The London Motor Show
On October 16th another great Motor Exhibition opened at Earls Court. The opening ceremony was performed by the Prime Minister, the Rt. Hon. Harold Macmillan, M.P.
In his speech Mr. Macmillan paid warm tribute to the British Motor Industry on its splendid export record. Such a record is indeed worthy of praise; but let us not be too complacent. The fact is that this is a disappointing Motor Show. Few of the innovations of which we heard forecasts last year have come about. British motor cars continue to rely on cart-springs, rigid back axles, propeller shafts, and water radiators, and they go up instead of down in price with the passage of time.
Did Mr. Macmillan pause to study the advanced design of most of the Continental cars as he made his tour of the exhibits and did he stop to consider the highly-competitive prices at which such vehicles will sell in his free European Market? From the viewpoint of new British cars to compete against and beat such designs, the 1957 Earls Court Exhibition is, we repeat, a disappointment. Where is the revolutionary Ferguson? Where can you find a single British car outside the minicar class with an air-cooled engine, in spite of the fact that every aeroplane, military and civil, has flown for many years now without the complication of coolant plumbing? Come to that, how many new applications of independent-rear-suspension have you discovered on British chassis? When cars go out from this little Island to provide transport in the mud, the heat, the cold and over the rough roads that prevail in various parts of the Globe, success or failure can depend on items of specification that may seem extravagant and unnecessary at home.
It is a sad reflection on our common sense that, as the world prepares to move into an era of space-travel — congratulations to Russia on her magnificent technical lead in getting up the first “moon” — the conservatism of directors, the calls of the shareholders and the continually rising cost of labour combine to retard the beneficial development of that earth-bound transport vehicle, the motor car, which, unless it is a Citroen DS19, has not advanced materially in the last decade.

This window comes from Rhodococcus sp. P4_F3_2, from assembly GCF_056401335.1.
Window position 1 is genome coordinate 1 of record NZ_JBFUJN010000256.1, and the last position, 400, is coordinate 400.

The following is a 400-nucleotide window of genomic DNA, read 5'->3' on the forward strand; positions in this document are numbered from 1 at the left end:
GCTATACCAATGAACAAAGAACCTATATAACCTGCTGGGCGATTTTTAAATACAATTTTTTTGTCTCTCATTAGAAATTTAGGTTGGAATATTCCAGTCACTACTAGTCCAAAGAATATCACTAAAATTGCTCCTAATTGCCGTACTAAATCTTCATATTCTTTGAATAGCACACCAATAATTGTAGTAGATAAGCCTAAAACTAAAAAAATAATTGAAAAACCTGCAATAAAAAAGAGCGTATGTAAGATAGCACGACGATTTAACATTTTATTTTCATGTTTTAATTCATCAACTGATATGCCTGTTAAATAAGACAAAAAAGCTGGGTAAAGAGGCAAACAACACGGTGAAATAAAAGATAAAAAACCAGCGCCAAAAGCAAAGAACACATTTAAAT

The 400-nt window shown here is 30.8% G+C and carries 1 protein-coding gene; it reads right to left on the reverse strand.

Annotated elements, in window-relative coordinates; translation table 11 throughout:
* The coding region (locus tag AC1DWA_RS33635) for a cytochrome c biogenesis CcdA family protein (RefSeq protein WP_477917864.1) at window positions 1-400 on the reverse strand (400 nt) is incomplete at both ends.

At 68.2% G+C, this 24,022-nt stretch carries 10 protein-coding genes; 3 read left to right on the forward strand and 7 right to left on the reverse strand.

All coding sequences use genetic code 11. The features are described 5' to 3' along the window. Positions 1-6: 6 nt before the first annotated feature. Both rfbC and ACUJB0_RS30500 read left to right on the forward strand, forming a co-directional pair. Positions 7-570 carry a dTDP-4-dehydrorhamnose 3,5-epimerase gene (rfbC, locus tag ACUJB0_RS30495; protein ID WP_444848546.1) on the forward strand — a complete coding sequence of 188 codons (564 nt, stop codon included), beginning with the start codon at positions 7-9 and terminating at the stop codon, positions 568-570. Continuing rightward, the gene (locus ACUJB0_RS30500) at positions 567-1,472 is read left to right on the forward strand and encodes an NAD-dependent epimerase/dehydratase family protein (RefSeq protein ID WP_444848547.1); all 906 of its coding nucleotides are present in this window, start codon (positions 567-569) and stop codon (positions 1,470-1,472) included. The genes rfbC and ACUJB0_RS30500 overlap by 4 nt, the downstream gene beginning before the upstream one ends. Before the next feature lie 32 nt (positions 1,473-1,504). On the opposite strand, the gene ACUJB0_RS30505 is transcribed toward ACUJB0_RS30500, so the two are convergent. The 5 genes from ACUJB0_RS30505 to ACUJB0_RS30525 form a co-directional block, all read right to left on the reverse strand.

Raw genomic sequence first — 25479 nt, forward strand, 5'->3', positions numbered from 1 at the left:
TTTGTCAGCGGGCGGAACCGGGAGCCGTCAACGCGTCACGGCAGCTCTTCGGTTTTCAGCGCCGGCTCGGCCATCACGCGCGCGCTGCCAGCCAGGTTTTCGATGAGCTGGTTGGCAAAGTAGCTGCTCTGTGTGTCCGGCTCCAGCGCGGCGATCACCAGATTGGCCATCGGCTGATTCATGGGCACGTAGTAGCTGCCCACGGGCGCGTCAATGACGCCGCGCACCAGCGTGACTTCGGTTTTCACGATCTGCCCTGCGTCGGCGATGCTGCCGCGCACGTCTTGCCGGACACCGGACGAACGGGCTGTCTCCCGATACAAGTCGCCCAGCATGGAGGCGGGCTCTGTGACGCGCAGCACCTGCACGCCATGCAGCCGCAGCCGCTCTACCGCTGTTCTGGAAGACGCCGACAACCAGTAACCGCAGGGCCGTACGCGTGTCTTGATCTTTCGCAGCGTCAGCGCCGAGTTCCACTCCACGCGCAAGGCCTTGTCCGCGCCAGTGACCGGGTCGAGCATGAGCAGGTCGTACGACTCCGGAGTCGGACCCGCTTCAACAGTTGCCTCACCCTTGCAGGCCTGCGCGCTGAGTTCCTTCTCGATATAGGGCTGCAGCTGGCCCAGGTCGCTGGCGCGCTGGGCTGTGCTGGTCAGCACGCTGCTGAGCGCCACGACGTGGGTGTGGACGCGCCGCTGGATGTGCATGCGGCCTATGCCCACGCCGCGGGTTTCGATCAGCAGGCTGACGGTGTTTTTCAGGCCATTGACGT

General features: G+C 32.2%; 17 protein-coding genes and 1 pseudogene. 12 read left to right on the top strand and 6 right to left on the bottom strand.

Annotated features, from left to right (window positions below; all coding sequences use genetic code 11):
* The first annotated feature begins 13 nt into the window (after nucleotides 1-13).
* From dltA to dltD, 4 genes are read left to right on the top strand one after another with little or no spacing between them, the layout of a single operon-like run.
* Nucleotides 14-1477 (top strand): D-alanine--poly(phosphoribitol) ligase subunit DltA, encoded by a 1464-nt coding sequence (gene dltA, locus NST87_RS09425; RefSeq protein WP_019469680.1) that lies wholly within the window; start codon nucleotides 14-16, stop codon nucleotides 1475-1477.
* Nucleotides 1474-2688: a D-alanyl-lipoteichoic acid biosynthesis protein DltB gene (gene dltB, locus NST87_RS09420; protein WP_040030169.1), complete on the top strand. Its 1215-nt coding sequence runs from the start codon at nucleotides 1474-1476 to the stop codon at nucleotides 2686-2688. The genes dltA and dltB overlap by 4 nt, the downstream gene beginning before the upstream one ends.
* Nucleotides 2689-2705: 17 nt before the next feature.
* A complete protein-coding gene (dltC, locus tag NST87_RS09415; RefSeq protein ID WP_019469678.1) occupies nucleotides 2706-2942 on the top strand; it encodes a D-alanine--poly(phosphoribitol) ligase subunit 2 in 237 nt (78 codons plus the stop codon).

The Earls Court Show emphasises that while the bright ideas come from the smaller manufacturers, the future — and our future — is increasingly in the hands of the Big Five. They, in turn, are governed more and more by the component and accessory suppliers whose manufacturing ability and “know-how” contribute very materially to the excellence of our dependable — if technically backward — cars. Their stands in the Gallery at Earls Court repay a visit, because the products you can examine thereon find a place in the structure of all the cars on display in the glittering hall below — which, in general, are assembled products rather than manufactured goods, with the exception of certain components, mainly engine parts. Some of the Gallery displays are refreshingly ingenious, compared with the artificiality of much of the presentation for which the car manufacturers are responsible.
Earls Court, 1957, may go down as the “Disc Brake Show.” The use of such brakes is increasing, and anything which contributes to road safety is to be commended. Disc brakes are not yet universal, and they are not yet found on inexpensive cars. But, just as in 1923 front-wheel-brakes were adopted by the more wide-awake designers and by 1924 were virtually universal, it may be that the foresight of firms like A.C., Aston Martin, Bristol, Citroen, Fairthorpe, Jaguar, Jensen, Lotus, and Triumph may result in greater use of discs in place of drums in 1958.
Otherwise, apart from the advent of some new high-performance small-engined cars like the Wolseley 1,500 and a spate of miniature cars, good, bad and indifferent, Earls Court reveals nothing excitingly new.
Elsewhere the Editor reviews the exhibits to the best of his ability in a report which had to be written before the Show was officially opened — see page 636.
Racing Rules for 1958
Changes in International rules for next year include a capacity limit of 3-litres in races counting towards the Manufacturers’ Championship, a ban on changing drivers in Formula 1 races and compulsion to use hydrocarbon fuel of 95 to 100 octane (research rating method) as a fuel in Grand Prix races, the minimum distance of which is reduced front 500 to 300 kilometres.
Motor Sport will be occupying Stand 74 at the Earls Court Motor Show. On the stand will be several sets of colour transparencies, taken during the year by our Photographer. These sets, which have printed descriptions and cost only 21s. each, have proved very popular during the past year.